Both Oddwood and the Brewer’s Table rely more heavily on wood fermentation than Vista. In fact, the Brewer’s Table — which transformed a 1950s-era Quonset hut into an elegant, artistic restaurant in a still industrial section of East Fifth Street — brews lagers exclusively in a half-dozen wooden foeders with coolships, or open containers, beneath three of them.

About 10 minutes north, Oddwood Ales is more wide-ranging. In addition to the mixed-culture ales made in foeders, or large barrels, the Manor Road brewery with cozy Southwestern vibes specializes in hoppy styles like pale ales and IPAs. Co-founder Taylor Ziebarth, once head brewer at the Belgian-focused Adelbert's Brewery, likes the mix of what he calls "clean" beers (those hoppy pale ales) and wild beers that are the result of microorganisms thriving in their wooden setting.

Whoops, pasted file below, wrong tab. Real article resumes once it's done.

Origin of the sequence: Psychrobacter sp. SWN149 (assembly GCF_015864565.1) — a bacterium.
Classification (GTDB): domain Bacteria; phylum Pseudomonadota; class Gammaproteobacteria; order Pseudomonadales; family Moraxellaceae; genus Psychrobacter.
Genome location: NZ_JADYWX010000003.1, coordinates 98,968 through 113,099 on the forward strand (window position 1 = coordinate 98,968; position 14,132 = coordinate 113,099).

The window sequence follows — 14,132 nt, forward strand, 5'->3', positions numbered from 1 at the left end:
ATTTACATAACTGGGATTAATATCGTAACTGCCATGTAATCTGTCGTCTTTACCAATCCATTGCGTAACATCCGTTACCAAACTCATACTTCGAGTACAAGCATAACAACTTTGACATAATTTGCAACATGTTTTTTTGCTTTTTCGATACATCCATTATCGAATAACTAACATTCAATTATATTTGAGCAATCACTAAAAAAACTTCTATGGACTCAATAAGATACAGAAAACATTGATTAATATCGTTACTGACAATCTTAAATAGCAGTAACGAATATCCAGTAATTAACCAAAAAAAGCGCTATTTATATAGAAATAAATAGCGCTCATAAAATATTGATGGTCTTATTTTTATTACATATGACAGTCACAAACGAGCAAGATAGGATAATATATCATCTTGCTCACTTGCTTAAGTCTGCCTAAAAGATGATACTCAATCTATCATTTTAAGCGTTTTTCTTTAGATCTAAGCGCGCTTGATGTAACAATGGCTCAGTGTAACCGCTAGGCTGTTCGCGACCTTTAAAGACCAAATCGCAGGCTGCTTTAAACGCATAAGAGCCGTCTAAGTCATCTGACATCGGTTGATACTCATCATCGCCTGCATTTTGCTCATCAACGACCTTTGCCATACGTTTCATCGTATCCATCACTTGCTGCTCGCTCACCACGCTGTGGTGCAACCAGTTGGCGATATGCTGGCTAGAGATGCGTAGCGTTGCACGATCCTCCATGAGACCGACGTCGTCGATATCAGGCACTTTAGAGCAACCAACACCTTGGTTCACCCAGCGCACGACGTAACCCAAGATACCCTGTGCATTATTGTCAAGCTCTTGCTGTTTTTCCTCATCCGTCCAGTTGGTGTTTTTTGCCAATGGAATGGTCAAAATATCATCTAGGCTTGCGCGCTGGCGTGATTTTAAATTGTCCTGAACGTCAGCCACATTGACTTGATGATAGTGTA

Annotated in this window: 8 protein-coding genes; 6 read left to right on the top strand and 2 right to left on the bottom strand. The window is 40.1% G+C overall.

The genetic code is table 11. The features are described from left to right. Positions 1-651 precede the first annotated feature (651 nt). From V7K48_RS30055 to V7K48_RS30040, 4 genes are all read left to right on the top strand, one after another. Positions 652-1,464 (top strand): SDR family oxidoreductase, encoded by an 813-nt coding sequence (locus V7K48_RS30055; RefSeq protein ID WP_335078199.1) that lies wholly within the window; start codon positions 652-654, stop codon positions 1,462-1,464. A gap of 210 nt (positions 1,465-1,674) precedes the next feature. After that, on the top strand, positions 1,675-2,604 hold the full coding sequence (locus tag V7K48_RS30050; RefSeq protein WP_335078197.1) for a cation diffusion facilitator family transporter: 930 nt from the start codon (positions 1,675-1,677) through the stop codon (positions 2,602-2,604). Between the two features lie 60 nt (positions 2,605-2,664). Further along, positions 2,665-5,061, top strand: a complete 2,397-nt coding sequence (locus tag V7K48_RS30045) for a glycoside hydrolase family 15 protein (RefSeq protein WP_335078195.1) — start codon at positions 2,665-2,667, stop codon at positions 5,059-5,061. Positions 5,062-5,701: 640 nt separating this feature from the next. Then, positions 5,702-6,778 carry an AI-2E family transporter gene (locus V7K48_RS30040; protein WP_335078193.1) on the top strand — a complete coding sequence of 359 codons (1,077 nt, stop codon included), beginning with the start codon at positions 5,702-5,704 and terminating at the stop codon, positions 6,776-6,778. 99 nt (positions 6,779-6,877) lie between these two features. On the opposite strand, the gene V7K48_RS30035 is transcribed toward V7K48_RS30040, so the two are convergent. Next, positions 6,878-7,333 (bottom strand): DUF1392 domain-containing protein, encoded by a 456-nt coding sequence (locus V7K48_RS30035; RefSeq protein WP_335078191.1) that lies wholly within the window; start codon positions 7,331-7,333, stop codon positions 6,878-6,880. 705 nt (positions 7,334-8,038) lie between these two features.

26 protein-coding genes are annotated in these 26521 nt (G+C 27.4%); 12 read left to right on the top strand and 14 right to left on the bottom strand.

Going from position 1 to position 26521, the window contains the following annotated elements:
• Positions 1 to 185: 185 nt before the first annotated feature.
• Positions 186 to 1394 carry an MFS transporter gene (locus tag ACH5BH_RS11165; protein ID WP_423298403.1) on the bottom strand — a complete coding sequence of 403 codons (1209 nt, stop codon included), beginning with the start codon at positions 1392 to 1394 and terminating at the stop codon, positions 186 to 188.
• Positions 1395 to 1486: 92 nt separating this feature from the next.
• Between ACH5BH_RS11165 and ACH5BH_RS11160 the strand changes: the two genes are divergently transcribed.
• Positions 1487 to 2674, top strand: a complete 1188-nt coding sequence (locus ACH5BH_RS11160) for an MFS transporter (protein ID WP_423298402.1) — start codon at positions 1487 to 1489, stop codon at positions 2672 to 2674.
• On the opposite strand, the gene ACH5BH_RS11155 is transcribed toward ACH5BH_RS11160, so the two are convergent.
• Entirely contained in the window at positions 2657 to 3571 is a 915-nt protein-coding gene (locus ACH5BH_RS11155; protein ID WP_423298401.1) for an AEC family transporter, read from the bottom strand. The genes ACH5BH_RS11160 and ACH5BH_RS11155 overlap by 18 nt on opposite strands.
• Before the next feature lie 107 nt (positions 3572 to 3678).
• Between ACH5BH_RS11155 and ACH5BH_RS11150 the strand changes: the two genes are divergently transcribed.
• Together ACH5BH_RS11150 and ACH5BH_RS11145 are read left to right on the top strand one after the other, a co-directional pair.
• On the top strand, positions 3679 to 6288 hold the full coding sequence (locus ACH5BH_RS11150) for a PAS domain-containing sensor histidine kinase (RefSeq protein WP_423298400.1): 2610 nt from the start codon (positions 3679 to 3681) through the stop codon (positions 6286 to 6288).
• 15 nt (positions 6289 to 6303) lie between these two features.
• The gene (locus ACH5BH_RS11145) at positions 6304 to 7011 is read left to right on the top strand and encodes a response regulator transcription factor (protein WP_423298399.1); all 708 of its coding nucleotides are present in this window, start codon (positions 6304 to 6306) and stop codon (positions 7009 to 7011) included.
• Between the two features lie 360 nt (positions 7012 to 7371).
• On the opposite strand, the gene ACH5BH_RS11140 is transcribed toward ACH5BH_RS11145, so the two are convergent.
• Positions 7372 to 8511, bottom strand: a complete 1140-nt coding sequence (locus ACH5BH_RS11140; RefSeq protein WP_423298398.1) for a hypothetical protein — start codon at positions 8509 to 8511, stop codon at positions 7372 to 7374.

He has even combined them a time or two, such as with Inanimate Household Objects, "a blend of a tart, foeder-fermented wild ale and a hoppy IPA," according to the brewery. It's "mildly tart, with an interesting array of tropical fruit, citrus, and floral notes."

Styles like the IPA are made in stainless steel; wild ales find a home in the towering foeders. The process of producing each one fulfills Ziebarth's need for technical precision and also for artistic license. (He'll blend the wild ales once they're out of the foeders, giving him a chance to influence what the mixed cultures of yeast and bacteria have created.)

"One is very much about control, about having a hand in every step of the process, and one is very much about standing back and letting it do its thing, which I like, having both of those to do," he said.